Her eyes fluttered shut for a moment, and she again heard the lap of the waves in the Maldives, the paradise she'd left hours earlier. In that moment, she hated all the weird confluence of events that had brought her to the one place she had spent her entire adult life avoiding—the fact that she'd happened to be on vacation so close to India when Shannon had desperately needed her help, that Shannon's contact had procured her a six-month tourist visa in a matter of hours. Now, she wished his effort had failed.
Get a grip, Smita thought, echoing the stern talking-to she'd given herself during the flight. Remember, Shannon is a dear friend. A memory of Shannon making Papa smile during the dark days following Mummy's funeral flashed through her head. She forced herself to cast the image aside while peering through the mob, hoping to spot the driver that Shannon had sent. A man stared back at her brazenly and pursed his lips in a suggestive pout. She looked away, scanning the crowd for someone holding a sign with her name on it while reaching for her cell phone to call Shannon. But before she found her phone, she saw him—a tall man in a blue shirt holding up a cardboard sign emblazoned with her name. Relieved, she walked over to him. "Hi," she said, from across the metal barrier. "I'm Smita."
He looked at her, blinking, confusion on his face.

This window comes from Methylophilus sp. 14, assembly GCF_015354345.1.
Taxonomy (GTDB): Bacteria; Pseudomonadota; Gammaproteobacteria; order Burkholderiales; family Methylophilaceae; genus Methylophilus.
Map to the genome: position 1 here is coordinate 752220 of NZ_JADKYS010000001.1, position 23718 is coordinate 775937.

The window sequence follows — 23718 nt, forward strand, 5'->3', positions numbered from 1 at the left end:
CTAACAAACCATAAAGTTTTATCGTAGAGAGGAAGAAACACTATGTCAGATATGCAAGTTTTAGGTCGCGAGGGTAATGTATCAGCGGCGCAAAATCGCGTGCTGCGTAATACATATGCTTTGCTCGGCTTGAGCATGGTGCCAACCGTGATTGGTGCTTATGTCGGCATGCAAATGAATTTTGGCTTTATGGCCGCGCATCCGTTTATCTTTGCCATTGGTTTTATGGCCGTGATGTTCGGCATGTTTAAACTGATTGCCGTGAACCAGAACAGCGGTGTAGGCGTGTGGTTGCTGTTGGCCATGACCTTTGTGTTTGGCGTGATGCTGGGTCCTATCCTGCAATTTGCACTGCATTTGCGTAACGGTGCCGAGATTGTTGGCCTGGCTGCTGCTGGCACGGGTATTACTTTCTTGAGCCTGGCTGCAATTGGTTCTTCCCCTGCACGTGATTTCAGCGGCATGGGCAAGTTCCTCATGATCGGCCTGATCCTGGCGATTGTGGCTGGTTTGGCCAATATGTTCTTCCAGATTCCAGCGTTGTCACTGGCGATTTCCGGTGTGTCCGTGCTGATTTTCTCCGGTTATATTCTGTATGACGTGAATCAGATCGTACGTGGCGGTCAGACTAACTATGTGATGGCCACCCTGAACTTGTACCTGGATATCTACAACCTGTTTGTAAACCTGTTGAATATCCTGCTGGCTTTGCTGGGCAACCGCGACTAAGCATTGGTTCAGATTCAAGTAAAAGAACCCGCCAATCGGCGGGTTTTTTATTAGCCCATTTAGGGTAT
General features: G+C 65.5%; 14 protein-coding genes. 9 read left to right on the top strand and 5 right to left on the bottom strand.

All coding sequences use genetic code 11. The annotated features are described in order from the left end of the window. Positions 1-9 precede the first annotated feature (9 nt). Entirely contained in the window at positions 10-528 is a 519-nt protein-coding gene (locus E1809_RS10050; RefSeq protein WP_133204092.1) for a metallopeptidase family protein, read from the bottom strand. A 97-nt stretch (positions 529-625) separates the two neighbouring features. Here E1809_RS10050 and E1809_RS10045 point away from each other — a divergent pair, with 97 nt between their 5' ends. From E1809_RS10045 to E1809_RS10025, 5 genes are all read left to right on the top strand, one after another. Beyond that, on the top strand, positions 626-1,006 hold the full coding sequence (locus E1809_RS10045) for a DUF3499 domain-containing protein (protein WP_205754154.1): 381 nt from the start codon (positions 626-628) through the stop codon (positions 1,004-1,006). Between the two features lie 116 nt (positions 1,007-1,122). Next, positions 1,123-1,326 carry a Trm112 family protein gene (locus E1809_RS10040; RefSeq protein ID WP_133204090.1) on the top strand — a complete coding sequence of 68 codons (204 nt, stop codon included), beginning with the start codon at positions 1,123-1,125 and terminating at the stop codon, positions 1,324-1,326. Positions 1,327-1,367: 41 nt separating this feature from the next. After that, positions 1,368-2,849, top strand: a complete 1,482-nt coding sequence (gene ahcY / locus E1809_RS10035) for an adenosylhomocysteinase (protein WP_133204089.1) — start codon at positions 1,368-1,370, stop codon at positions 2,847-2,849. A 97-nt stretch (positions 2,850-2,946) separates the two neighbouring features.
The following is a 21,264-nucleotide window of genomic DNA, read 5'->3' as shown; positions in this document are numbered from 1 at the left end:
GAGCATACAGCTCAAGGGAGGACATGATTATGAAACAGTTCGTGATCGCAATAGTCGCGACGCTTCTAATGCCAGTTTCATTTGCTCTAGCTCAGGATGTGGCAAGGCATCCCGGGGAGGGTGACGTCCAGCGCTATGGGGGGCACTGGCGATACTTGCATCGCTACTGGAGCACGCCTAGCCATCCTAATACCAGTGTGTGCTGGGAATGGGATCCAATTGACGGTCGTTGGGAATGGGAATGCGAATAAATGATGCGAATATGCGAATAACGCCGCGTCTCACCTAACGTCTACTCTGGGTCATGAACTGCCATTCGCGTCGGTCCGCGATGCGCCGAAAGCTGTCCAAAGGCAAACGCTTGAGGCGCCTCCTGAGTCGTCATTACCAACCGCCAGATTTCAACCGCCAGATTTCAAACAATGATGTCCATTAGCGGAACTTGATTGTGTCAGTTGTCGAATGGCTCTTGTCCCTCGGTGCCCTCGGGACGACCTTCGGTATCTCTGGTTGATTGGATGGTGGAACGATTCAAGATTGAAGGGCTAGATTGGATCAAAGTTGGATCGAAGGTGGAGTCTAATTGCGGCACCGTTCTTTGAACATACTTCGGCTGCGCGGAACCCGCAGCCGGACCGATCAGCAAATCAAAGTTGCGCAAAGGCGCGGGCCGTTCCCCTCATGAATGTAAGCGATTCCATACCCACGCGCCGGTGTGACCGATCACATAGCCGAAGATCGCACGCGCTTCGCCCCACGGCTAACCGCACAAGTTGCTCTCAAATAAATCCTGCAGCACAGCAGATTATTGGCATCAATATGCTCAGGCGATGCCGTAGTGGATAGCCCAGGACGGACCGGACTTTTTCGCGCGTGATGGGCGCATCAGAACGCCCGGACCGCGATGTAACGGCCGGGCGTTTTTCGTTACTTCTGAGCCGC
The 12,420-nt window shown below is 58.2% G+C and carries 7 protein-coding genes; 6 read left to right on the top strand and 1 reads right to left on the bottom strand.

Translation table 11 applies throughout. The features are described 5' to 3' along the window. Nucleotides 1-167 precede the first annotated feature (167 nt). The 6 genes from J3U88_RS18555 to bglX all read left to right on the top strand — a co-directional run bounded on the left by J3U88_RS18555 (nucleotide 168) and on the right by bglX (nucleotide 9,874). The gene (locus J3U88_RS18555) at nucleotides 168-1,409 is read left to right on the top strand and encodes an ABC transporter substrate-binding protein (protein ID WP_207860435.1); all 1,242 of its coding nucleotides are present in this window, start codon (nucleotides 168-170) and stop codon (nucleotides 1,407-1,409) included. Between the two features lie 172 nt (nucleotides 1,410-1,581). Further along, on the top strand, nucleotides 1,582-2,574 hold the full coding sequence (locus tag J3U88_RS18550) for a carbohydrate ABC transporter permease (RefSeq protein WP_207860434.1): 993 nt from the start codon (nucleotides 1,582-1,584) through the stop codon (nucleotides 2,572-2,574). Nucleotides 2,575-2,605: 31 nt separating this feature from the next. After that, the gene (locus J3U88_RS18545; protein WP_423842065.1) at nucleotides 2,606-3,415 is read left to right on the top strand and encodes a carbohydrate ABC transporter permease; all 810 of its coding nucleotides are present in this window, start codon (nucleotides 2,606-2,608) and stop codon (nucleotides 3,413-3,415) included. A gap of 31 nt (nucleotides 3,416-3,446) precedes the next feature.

"You speak English?" she said sharply, realizing that she had asked him the question in that language. But her Hindi was rusty, and she felt self-conscious using it.
The man spoke at last, in perfect English. "You're Smita Agarwal?" he said, glancing at his sign. "But you were not supposed to get here until . . . The plane was early?"
"What? Yeah, I guess so. A little bit." She looked at him, wanting to ask where the car was, wanting to get out of the airport and into the Taj Mahal Palace hotel at Apollo Bunder, where, she hoped, a long hot shower and a comfortable bed awaited her. But he continued staring at her, and her annoyance rose. "So? Shall we go?" she asked.
He snapped to attention. "Yes, yes. Sorry. Sure. Please. Come around this way." He motioned for her to walk toward a gap in the barricades. She passed the boisterous, squealing reunions that were occurring around her, the profusion of kisses bestowed on the faces and heads of teenagers by middle-aged women, the extravagant bear hugs with which grown men greeted one another. She looked away, not wanting to lose track of her driver as he pushed his way through the crowd toward an opening.